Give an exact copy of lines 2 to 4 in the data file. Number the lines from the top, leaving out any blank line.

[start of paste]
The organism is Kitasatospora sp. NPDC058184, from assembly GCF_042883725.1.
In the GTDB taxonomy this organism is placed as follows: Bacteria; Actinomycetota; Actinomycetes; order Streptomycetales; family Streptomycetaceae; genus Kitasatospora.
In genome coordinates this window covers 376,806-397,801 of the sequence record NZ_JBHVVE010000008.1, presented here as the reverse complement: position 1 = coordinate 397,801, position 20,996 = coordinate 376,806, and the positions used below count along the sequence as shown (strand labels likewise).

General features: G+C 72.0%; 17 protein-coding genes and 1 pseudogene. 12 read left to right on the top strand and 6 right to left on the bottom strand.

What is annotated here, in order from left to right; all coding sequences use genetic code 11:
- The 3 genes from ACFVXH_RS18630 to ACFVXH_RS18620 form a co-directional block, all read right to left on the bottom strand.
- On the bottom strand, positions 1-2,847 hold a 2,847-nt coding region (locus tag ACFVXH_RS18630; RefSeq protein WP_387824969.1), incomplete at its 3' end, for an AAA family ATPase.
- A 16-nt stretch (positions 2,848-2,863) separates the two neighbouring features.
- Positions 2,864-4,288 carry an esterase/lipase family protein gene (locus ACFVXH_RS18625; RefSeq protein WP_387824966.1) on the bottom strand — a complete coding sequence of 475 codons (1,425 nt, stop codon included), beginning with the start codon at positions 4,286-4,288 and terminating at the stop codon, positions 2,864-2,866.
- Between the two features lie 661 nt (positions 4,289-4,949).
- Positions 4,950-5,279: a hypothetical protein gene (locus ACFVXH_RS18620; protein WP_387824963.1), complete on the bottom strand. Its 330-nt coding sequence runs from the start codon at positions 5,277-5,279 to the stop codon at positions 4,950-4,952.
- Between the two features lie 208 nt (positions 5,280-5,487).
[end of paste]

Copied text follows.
In the GTDB taxonomy this organism is placed as follows: Bacteria; Actinomycetota; Actinomycetes; order Streptomycetales; family Streptomycetaceae; genus Kitasatospora.
In genome coordinates this window covers 376,806-397,801 of the sequence record NZ_JBHVVE010000008.1, presented here as the reverse complement: position 1 = coordinate 397,801, position 20,996 = coordinate 376,806, and the positions used below count along the sequence as shown (strand labels likewise).

General features: G+C 72.0%; 17 protein-coding genes and 1 pseudogene. 12 read left to right on the top strand and 6 right to left on the bottom strand.